For more details about what can disrupt the endocrine system and what the results might be, I would suggest reading this statement on endocrine disrupting chemicals from The Endrocine Society .
Are thyroid hormone concentrations at birth associated with subsequent autism diagnosis? Autism Res. 2011 Aug 31. Hoshiko S, Grether JK, Windham GC, Smith D, Fessel K.
Environmental Health Investigations Branch, California Department of Public Health, Richmond, California. email@example.com.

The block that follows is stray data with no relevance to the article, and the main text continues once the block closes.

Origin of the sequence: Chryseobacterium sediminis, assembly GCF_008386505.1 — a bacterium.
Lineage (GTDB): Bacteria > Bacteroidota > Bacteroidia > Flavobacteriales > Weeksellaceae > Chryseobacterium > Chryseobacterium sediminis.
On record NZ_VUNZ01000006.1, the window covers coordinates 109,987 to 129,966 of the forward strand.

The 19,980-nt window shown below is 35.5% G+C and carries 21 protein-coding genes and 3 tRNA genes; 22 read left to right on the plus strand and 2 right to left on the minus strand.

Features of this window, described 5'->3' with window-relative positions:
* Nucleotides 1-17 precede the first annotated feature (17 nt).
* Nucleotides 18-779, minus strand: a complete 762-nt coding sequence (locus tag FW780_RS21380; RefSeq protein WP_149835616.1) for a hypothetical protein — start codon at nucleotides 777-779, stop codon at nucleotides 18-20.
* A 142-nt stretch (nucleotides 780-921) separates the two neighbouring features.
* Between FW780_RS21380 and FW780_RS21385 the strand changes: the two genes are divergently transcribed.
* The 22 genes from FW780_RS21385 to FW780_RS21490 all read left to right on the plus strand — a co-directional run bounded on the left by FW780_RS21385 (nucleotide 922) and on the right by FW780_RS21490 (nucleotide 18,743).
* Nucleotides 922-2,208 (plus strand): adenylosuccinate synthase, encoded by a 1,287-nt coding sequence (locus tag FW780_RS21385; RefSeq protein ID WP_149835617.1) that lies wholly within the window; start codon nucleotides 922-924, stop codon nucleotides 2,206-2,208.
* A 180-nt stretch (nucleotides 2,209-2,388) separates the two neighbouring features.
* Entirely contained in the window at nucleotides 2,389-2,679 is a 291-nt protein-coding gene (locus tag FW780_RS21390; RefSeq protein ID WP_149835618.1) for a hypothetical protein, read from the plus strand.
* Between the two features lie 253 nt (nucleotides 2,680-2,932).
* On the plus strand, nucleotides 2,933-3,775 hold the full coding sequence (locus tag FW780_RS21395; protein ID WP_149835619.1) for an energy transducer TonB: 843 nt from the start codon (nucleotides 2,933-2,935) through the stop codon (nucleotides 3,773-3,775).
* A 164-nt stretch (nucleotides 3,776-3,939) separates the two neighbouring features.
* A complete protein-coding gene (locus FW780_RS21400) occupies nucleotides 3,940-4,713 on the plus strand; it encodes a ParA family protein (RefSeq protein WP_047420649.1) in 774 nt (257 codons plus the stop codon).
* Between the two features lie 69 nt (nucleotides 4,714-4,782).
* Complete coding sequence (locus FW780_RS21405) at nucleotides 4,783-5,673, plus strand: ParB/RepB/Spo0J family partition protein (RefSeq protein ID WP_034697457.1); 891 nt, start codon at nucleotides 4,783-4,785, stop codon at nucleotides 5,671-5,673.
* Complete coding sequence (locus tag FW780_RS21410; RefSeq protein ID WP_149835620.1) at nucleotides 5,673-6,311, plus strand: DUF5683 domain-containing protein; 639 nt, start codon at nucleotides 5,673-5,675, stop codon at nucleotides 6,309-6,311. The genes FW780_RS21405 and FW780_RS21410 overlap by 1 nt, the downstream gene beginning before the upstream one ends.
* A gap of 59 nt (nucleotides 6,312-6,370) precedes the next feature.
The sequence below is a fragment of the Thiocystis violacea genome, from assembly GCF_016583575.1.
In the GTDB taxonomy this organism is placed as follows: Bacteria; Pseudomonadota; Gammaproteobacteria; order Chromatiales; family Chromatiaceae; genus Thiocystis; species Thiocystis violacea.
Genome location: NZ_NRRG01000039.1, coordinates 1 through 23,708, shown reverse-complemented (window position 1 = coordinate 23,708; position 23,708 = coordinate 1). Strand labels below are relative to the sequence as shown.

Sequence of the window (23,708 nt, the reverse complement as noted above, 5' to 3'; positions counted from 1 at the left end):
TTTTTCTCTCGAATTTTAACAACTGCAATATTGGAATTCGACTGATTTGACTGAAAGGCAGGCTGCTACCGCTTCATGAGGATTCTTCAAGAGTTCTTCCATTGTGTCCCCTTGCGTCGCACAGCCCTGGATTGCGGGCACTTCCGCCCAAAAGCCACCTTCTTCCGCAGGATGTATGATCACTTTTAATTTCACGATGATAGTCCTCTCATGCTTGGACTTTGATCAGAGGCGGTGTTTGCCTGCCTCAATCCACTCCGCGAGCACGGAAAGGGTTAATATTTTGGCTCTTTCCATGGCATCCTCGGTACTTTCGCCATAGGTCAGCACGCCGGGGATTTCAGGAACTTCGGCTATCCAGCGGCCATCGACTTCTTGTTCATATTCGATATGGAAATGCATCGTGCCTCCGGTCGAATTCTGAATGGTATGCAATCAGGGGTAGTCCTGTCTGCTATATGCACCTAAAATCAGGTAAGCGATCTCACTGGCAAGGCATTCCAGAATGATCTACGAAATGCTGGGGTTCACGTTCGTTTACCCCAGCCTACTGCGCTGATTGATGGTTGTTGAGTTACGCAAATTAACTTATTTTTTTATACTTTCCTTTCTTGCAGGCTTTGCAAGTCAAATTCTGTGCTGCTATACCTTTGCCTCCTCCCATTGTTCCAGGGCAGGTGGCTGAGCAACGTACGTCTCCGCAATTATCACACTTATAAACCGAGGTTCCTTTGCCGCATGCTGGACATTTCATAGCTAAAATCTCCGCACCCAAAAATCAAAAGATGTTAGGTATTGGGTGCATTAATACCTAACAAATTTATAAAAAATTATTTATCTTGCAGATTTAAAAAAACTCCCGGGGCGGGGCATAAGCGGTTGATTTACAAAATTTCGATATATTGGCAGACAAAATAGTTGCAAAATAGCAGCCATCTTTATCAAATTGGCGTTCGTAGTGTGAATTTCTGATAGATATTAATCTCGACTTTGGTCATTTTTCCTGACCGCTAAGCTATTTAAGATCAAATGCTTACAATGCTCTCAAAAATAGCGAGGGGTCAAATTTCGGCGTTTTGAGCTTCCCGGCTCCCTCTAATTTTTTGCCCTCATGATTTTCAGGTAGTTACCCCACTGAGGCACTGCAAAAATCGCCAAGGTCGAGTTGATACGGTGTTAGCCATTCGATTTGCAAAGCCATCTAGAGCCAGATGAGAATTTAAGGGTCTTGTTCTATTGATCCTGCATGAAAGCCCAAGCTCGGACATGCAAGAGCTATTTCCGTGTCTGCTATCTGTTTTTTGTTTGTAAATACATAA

Thyroid hormones substantially influence central nervous system development during gestation. We hypothesized that perturbations of early thyroid profiles may contribute to the development of autism spectrum disorders (ASD). Thyroid pathways could provide a mechanism by which environmental factors that affect the thyroid system may impact autism occurrence or phenotypic expression. We investigated whether thyroxine (T4) levels at birth are associated with subsequent ASD, using two existing California study groups in multivariate analysis. One study group included children born in the San Francisco Bay Area in 1994, with cases identified through the California Department of Developmental Services (DDS) and/or the Kaiser Permanente Medical Care Program of Northern California (244 cases, 266 controls); the other included children born in California in 1995, with cases identified through DDS (310 cases, 518 controls). Matched controls were selected from birth certificate records. This exploratory analysis suggested that infants with very low T4 (<3rd percentile) may have higher ASD risk, although results reached statistical significance only for the 1995 study group (1995: OR = 2.74 (95% CI 1.30-5.75; 1994: OR = 1.71 (95% CI 0.57-5.19). A variety of alternate analyses were conducted with available data, without further resolution of the difference between the two study groups. The results of our study indicate that further studies are warranted to investigate whether thyroid hormone perturbations play a role in the development of ASD by evaluating additional potential confounders and genotype or phenotype in larger studies.